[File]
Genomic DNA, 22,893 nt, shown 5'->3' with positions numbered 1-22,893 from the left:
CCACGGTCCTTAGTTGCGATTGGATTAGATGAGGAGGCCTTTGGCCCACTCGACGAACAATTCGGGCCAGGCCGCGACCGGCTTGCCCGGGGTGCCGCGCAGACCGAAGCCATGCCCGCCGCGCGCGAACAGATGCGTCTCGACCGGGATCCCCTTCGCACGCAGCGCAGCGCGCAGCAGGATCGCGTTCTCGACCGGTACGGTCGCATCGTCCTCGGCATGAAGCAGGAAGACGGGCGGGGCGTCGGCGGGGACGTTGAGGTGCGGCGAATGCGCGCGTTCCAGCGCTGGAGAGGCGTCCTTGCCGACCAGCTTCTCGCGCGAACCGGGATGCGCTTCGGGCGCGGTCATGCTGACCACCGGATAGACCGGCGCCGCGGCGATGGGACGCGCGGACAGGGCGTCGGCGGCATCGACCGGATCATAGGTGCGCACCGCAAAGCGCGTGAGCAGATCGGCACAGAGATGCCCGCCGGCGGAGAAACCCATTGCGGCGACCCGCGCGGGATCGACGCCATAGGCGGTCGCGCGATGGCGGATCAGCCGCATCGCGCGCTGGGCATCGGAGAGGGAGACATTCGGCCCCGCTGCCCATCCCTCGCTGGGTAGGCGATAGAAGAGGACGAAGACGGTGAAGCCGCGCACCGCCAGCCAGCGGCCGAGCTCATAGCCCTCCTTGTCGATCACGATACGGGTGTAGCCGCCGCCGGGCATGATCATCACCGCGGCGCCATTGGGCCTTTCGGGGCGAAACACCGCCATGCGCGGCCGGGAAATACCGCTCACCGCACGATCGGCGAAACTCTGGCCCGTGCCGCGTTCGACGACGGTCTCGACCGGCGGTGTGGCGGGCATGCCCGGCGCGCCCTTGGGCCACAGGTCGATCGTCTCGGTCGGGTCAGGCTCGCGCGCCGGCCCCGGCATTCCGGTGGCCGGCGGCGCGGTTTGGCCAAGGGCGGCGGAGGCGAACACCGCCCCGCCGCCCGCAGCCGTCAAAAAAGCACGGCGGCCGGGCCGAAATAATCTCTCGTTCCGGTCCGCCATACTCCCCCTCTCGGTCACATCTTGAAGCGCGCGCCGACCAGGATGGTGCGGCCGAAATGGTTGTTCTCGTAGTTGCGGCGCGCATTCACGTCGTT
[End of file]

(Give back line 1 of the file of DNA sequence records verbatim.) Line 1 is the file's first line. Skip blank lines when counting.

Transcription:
Genomic DNA, 22,893 nt, shown 5'->3' with positions numbered 1-22,893 from the left: